A Down-to-Earth look at the Bible

What do I mean by the title to this blog? I mean an approach to the Bible with a focus not so much on beliefs, as on facts, as far as these can reasonably (if sometimes light-heartedly) be stated. By ‘reasonably’, I mean taking into account over 200 years of textual, historical, cultural and archeological scholarship. If you’re dismissive of these, don’t bother reading on – there’ll be no meeting of minds. 

The Bible is a book that sometimes sits suggestively on a table, or looks down hopefully from a shelf, or is hidden away in a hotel drawer. It could well have many very thin, difficult-to-turn pages, crammed with small-printed words in double columns. These columns could also have (as over-optimistic companions) side-notes in even smaller print, wanting anxiously (though probably disappointedly) to be allowed to impart their erudite riches. Sometimes the language it’s all written in belongs to the long past days of Shakespeare and King James VI of Scotland (by then of course, for better or worse, James I of England). The book’s title is likely to be, “The Holy Bible”, which is often highlighted with gold-braid – although that same Bible forbids women to ‘braid’ their hair, or wear ‘gold’. “Do as I say, not as I do,” comes to mind, but I won’t write that.

If any of its original writers were to emerge from a time machine, and be presented with such a ‘Holy Bible’, they’d be utterly astounded. They’d have had no idea that they were making a contribution to a ‘book’, since they wouldn’t have known what a ‘book’ was. In the beginning, writing was co-ordinated (or perpetrated, some recipients might have thought) on tablets made of clay, then in due course inscribed on scrolls made of papyrus. Not until much later were these scrolls chopped up into separate pages, bound with stitching and glue, and equipped with intendedly appealing (or unforgivably boring) covers. 

Far from imagining that they were adding to an ‘immortal’ anthology, some of these men (and I do mean men) were simply firing off broadsides at the ill-thought-out pretensions and follies of political leaders; the selfishly inequitable and extravagant greed of the wealthy; or the moral failures and glaring hypocrisies of the self-declared righteous. Others were engaged in the writing of letters to rally their supporters, or savage their opponents, while promoting the ‘plain truth’ and warning against ‘fake news’. They didn’t. as it happens, anticipate that their efforts would be ‘read’, but rather ‘heard’, since up to 90% of the population was likely to be illiterate.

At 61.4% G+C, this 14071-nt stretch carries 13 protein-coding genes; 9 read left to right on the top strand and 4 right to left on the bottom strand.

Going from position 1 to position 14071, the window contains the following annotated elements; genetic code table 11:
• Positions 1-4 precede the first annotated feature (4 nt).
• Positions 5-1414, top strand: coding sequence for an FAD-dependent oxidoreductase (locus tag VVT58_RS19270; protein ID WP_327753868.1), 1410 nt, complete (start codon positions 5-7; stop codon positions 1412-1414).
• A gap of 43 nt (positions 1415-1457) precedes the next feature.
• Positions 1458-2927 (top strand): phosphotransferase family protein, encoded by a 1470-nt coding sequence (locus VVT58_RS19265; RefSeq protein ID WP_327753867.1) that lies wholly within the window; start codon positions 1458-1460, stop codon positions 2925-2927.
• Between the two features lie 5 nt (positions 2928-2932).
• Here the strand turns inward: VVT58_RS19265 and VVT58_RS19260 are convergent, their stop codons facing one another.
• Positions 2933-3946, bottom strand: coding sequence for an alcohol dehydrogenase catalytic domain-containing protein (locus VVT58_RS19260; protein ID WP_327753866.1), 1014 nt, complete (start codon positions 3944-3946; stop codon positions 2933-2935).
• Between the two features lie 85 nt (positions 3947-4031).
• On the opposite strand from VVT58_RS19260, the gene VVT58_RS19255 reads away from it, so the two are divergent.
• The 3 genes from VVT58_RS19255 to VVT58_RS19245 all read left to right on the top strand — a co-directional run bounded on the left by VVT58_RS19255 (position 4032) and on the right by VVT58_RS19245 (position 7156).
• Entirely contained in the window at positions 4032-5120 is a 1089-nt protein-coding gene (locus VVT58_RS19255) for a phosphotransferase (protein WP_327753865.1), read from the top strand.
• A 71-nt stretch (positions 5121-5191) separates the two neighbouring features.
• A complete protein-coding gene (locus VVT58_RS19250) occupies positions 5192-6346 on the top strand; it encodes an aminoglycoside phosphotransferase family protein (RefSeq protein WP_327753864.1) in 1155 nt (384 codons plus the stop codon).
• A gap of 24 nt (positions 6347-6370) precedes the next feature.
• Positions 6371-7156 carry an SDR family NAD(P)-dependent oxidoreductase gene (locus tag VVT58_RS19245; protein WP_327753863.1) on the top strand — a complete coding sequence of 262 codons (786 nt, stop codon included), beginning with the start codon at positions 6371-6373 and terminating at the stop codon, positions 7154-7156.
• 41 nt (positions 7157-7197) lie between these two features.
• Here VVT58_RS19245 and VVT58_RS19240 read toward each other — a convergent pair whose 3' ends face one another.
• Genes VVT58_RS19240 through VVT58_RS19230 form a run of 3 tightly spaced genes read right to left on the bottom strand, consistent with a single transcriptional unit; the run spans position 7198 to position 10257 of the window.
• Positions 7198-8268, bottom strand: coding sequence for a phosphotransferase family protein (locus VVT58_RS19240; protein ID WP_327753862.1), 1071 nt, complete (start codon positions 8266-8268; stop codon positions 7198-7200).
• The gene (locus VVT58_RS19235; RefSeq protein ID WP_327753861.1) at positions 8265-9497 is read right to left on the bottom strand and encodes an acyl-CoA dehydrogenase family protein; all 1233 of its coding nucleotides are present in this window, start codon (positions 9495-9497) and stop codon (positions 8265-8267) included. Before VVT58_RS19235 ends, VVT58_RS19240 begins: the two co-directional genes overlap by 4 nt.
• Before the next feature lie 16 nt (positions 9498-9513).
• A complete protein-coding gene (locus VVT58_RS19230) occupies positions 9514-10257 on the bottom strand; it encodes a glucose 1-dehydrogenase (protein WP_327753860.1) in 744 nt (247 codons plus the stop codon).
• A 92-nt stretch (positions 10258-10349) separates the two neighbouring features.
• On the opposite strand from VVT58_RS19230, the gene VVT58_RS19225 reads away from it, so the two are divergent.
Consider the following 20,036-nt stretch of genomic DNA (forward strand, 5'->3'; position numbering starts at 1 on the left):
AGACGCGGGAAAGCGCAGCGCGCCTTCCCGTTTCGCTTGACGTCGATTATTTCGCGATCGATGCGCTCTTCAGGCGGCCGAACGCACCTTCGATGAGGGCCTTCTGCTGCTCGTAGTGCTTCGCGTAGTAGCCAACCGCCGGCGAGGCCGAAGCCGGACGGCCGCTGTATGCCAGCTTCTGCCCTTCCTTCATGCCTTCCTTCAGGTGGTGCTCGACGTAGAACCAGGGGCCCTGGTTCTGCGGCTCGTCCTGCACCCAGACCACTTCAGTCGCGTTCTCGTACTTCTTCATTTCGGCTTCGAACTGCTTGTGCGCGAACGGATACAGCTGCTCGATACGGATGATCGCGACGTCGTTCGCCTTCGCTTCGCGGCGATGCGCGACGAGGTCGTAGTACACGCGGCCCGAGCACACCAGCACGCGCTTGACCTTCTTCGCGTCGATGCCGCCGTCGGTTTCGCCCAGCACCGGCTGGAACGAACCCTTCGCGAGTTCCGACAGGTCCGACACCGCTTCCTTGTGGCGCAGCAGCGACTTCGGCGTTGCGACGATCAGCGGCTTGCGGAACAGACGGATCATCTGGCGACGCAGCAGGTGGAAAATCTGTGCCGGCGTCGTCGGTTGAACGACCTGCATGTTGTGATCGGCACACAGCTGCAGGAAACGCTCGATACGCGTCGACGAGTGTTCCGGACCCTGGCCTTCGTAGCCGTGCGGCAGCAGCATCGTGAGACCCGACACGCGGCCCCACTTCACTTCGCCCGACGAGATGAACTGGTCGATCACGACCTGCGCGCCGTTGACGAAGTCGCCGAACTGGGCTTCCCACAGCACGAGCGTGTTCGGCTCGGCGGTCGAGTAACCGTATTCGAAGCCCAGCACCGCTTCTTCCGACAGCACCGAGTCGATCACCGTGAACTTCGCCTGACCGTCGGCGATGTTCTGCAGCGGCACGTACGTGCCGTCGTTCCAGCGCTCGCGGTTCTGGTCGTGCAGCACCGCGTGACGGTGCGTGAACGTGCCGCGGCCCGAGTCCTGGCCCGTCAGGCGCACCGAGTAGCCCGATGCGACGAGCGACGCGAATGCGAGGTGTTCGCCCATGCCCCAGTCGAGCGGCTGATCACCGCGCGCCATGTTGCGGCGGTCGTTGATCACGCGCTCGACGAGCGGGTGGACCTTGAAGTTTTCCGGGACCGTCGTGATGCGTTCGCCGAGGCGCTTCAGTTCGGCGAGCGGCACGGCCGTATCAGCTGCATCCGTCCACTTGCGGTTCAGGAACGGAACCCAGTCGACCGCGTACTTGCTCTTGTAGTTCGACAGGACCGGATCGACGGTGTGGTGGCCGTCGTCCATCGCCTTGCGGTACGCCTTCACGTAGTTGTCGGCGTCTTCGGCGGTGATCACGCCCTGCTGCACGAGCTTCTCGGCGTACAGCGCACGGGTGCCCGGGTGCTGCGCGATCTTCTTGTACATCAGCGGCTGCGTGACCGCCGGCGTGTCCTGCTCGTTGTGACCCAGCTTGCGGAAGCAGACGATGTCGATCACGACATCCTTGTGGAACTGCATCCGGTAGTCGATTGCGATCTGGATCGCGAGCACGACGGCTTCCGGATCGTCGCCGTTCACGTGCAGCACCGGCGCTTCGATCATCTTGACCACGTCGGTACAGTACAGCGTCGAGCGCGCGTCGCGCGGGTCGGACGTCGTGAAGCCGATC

It’s fair to say, I suggest, that the Bible isn’t actually ‘a book’ at all. It might more accurately be described as a ‘library’, but of booklets and letters, folk tales and short stories, humour and tragedy, inspiration and atrocity, poetry and proverbs, laws and regulations, and a very wide variety of ideas and beliefs about a God who on one page, can be a tenderly loving father-figure and, on the next, a pitiless slaughterer of men, women and little children.

Clearly, the Bible didn’t suddenly drop down, ready made, from the skies, as a piece of flawless, definitive, divine craftsmanship. On the contrary, from word of mouth beginnings, it slowly evolved into its current form, over the laborious course of around twelve hundred years. Our thanks are due to countless very human and therefore fallible authors and editors, for their tireless editing and revising, and especially for their leaving in the rough as well as the smooth. 

The result is full of human interest, of drama, incident and colour, the recognisable and the unexpected. There are some pages to smile at, and others to deplore. As with any ancient ‘library’, we need to be selective. Don’t go for one of these ‘read the whole Bible in one year’ invites. Unless you’re a Biblical scholar, historian or anthropologist, there are many pages of repetitive weariness and mind-numbing irrelevance to twenty-first century readers. Go for the pages that like all great literature, entertain, educate and inspire, and stimulate important and deep thought about the individual life, human society, the state of the world, the future of the humanity, and about Mind as the ultimate source and ground of all Being (which you can call God is you so choose). 

And do yourself a favour – read the Contemporary English Version (with big print). 

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